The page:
Reducing Teen Pregnancy: Generating Evidence about Replicating Prevention Programs
- Are teen pregnancy interventions movable from one area to another?
- Abt-led evaluation tries to answer that question using three models
- Preliminary findings show all three models have benefits
U.S. schools and communities have launched numerous efforts to reduce teen pregnancy, births to teens and sexually transmitted infections. But will interventions that worked in one place work in another locale with a different population?
An Abt-led evaluation tries to answer that question using three models:
- Reducing the Risk, a sex education curriculum in schools
- The clinic-based Safer Sex Intervention for sexually active young women
- A culturally relevant curriculum for Latino youth, ¡Cuídate!
The project funded three grantees to replicate each model (there are nine grantees altogether). Data collection occurred at three points: when youth enrolled; between 6 and 12 months after random assignment; and between 18 and 24 months after random assignment.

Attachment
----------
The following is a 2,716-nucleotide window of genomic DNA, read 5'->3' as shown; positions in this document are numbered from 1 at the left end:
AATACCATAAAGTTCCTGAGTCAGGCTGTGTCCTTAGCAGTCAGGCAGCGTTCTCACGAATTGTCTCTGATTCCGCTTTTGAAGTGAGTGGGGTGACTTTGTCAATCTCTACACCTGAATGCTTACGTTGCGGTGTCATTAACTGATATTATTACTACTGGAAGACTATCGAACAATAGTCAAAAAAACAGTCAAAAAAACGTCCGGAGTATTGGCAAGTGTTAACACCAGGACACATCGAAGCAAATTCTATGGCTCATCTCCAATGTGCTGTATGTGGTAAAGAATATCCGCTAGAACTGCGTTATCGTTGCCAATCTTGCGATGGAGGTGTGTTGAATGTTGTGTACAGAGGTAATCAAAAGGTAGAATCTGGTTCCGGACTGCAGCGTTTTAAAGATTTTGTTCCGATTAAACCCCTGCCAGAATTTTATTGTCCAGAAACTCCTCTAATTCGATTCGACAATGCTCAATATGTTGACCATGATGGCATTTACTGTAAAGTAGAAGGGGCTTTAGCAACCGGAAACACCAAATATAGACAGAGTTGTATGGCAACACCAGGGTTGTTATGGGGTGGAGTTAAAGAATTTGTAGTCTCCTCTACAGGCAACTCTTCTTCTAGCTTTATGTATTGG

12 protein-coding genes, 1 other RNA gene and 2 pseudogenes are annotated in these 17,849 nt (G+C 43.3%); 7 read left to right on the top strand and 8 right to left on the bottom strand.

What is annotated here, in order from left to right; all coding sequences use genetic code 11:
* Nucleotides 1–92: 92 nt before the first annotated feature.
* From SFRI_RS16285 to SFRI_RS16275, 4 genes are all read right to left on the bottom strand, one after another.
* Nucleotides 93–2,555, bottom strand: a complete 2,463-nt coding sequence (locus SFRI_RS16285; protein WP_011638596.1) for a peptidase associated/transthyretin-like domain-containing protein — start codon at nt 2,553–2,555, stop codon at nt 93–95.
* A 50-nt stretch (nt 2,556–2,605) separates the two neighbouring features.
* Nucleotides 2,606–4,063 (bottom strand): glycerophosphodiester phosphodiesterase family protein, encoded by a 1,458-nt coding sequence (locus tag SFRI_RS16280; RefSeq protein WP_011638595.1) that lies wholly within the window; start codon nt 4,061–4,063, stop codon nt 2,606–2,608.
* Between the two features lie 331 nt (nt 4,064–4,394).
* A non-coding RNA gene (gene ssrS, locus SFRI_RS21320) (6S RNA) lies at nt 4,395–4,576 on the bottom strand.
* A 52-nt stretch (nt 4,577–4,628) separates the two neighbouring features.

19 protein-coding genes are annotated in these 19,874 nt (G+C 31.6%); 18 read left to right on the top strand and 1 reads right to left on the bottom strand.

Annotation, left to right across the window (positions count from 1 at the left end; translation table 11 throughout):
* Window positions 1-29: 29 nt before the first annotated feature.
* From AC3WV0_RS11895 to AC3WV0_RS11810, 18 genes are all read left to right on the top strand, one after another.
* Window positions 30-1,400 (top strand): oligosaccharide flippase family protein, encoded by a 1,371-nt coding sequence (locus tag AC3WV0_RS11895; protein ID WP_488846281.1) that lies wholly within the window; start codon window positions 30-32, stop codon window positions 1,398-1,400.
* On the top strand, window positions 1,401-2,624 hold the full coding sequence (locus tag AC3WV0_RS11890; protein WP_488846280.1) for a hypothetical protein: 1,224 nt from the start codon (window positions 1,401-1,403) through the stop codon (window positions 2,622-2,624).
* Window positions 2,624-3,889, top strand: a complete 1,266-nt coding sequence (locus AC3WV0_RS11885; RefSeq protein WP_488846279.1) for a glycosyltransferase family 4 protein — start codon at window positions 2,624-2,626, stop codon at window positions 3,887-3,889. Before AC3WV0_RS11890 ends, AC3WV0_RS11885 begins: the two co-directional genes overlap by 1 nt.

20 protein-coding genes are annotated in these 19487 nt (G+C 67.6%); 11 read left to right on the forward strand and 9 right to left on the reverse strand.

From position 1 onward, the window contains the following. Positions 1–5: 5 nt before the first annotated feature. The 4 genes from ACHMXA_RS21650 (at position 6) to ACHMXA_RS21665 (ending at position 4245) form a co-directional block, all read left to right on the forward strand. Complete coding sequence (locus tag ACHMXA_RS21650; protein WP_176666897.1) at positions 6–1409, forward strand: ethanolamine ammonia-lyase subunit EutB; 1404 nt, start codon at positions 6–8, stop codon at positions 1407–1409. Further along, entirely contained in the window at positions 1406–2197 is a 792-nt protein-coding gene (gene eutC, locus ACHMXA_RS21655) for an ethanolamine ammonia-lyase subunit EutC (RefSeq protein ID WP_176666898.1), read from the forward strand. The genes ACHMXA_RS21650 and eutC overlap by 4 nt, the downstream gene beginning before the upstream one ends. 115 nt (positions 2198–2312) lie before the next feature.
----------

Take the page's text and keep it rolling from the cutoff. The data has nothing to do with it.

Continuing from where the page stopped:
The contract ends in September 2018, so a final report is not available. But preliminary findings show that:
- Reducing the Risk did not change sexual behavior, but did demonstrate positive impacts on knowledge about and attitudes toward sexual risk behavior and protection
- The Safer Sex Intervention produced significant changes in sexual behavior and sexual risk behavior
- ¡Cuídate! had no impact on sexual behavior but improved knowledge and attitudes